I'll keep trying more; a show of kindness to you, dear reader, to make sure you know the very best in bourbons for this upcoming season of brown spirits.  It's a difficult task, but I'm up for it!

--A

A Worthwhile Trip

as up on 57th St today for a meeting with someone.  At its conclusion, I took a detour over to Worth & Worth (57th St @ 6th Ave), arguably New York's most famous hat store.  As a matter of personal preference, I like it more than JJ's (J.J. Hat Center - 5th Ave @ 32nd St), though both are fully respectable.  Worth & Worth predominantly sells hats, but they can also make custom suits and shirts, and they are the only place in New York where I've found M. Talarico full-stick umbrellas for sale.

The salesmen at Worth & Worth have always been great; friendly, very knowledgeable, and excited about their products.  I had a wonderful conversation about panama hats and felt fedoras, and while I didn't make a purchase today, I felt that I had left with more knowledge than when I arrived.  For example, I learned that some of the straw used in panama hats will darken with age, while others may not.  This adds a lot of interest and texture to the hats.  I also learned that the stiffness of felt hats is due to the amount of felt used to make it.  More felt = stiffer brim. Learned about making hat adjustments and blocking, which was fascinating!


So if you are in the area and can spare the time, I'd highly recommend a visit.  The store is beautiful and you're sure to have some fun.

--A

Monday, August 16, 2010

Johnston & Murphy - No Endorsement


used to have a sort of deep-found respect for Johnston & Murphy.  They've been around forever (some 150 years) and they've always made a good product.  As of late, they've even put out some more contemporary styles.  While they do make some articles of clothing, they've always been known more for their shoes, particularly leather dress shoes.  Their higher end dress shoes cost a few bucks more than typical shoes found in department stores, but they don't have any crazy shell cordovan available.

I picked up a pair of "boat shoes" (aka topsiders) from them.  Wore them for most of the summer, and then I noticed this (at left).

Well that's just great - a crack in the sole that extends the width of the shoe.  It's not shallow either, it cracked all the way through the sole!  Thanks Johnston & Murphy, for quickly revealing to me that your customers pay for a brand name instead of quality.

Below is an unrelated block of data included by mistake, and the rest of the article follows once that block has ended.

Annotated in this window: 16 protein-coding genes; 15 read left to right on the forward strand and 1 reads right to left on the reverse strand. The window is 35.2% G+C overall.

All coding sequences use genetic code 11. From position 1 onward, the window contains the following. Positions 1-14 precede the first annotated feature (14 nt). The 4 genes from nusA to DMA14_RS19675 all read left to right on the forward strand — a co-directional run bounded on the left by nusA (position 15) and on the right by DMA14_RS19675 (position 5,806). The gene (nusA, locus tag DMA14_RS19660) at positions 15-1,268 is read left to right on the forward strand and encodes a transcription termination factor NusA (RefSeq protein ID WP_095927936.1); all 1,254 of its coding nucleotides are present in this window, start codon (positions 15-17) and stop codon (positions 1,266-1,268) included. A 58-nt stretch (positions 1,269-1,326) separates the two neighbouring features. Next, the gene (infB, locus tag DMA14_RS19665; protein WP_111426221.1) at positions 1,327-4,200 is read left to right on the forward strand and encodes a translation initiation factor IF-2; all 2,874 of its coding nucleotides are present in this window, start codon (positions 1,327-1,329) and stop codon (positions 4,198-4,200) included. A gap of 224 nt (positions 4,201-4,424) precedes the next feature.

What this means for you?  Buy your boat shoes elsewhere - consider Sperry for an example.  Yes, they cost less than the J&M version shown here, but on the other hand, I've never seen one with a crack in it.  I mentioned it before and I'll mention it again:  It's not about the price - price does not denote quality.  It's about the actual product, and in this case it's....not so good.

--A

Sunday, August 15, 2010

Cocktail Mixers: Tonic

p until a short time ago, I too equated cocktail mixers with Schwepps, Vintage Tonic, and Canada Dry.  It's what the grocery store had.  I found them all equally syrupy, so I opted for the diet versions (when available).  They nearly all exploded on opening, despite being careful not to shake the plastic bottles.  It would spray everywhere, and the non-diet versions left a residue as sticky as epoxy.  It was disgusting, but I knew of nothing else.

Then an article came along about new mixers and artisanal tonics.  It may have been in GQ; I forget.  But I began reading about a few companies who had begun to take an interest in making real tonic.  This means real quinine, balanced with some kind of natural sweetener (not corn syrup), with the perfect amount of carbonation added.  The two mentioned were Q Tonic and Fever-Tree.  Later on, I found Stirrings in the grocery store.  To save you the trouble, I dutifully tried all three with various gins to see what the deal was.

Fever-Tree:  Thus far, my favorite of the lineup.  Crisp, balanced, not overly sweet, and the bitterness of the quinine came through.  Carbonation was good with large, tingly bubbles.  I've only had the regular tonic to date, but there is a "Naturally Light" version available as well.  Fever-Tree is based in the UK, the same nation responsible for the concept of the gin and tonic.  A handful of UK servicemen based in India decided to add sugar and gin to their medicine (quinine wards off malaria) at cocktail hour.  A perfect idea indeed.  Fever-Tree also produces other cocktail mixers from ginger ale to ginger beer to lemonade.

Ingredients:  Spring Water, Cane Sugar, Citric Acid, Natural Flavors, Natural Quinine